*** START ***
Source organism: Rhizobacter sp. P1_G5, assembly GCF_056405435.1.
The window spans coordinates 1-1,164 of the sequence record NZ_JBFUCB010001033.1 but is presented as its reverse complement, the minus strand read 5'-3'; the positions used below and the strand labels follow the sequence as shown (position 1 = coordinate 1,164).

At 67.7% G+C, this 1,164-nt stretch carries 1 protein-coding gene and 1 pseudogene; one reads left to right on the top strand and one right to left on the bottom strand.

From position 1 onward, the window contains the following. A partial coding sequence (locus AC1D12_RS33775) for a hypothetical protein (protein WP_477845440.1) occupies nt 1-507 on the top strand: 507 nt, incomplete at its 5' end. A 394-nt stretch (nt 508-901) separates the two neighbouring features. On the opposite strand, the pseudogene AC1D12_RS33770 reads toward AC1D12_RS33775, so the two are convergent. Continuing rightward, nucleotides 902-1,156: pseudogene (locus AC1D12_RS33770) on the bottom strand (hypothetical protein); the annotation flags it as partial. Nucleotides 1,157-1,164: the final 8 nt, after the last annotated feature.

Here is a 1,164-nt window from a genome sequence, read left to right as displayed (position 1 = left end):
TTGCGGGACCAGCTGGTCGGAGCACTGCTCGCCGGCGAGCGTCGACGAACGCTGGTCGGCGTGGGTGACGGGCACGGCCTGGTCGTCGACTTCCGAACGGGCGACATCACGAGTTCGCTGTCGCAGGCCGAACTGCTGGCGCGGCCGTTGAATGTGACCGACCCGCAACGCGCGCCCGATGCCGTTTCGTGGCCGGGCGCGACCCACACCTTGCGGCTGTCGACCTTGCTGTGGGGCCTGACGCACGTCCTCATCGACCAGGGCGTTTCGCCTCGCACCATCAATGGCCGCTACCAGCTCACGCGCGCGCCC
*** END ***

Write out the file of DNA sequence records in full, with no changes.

Source organism: Rhizobacter sp. P1_G5, assembly GCF_056405435.1.
The window spans coordinates 1-1,164 of the sequence record NZ_JBFUCB010001033.1 but is presented as its reverse complement, the minus strand read 5'-3'; the positions used below and the strand labels follow the sequence as shown (position 1 = coordinate 1,164).

At 67.7% G+C, this 1,164-nt stretch carries 1 protein-coding gene and 1 pseudogene; one reads left to right on the top strand and one right to left on the bottom strand.

From position 1 onward, the window contains the following. A partial coding sequence (locus AC1D12_RS33775) for a hypothetical protein (protein WP_477845440.1) occupies nt 1-507 on the top strand: 507 nt, incomplete at its 5' end. A 394-nt stretch (nt 508-901) separates the two neighbouring features. On the opposite strand, the pseudogene AC1D12_RS33770 reads toward AC1D12_RS33775, so the two are convergent. Continuing rightward, nucleotides 902-1,156: pseudogene (locus AC1D12_RS33770) on the bottom strand (hypothetical protein); the annotation flags it as partial. Nucleotides 1,157-1,164: the final 8 nt, after the last annotated feature.

Here is a 1,164-nt window from a genome sequence, read left to right as displayed (position 1 = left end):
TTGCGGGACCAGCTGGTCGGAGCACTGCTCGCCGGCGAGCGTCGACGAACGCTGGTCGGCGTGGGTGACGGGCACGGCCTGGTCGTCGACTTCCGAACGGGCGACATCACGAGTTCGCTGTCGCAGGCCGAACTGCTGGCGCGGCCGTTGAATGTGACCGACCCGCAACGCGCGCCCGATGCCGTTTCGTGGCCGGGCGCGACCCACACCTTGCGGCTGTCGACCTTGCTGTGGGGCCTGACGCACGTCCTCATCGACCAGGGCGTTTCGCCTCGCACCATCAATGGCCGCTACCAGCTCACGCGCGCGCCC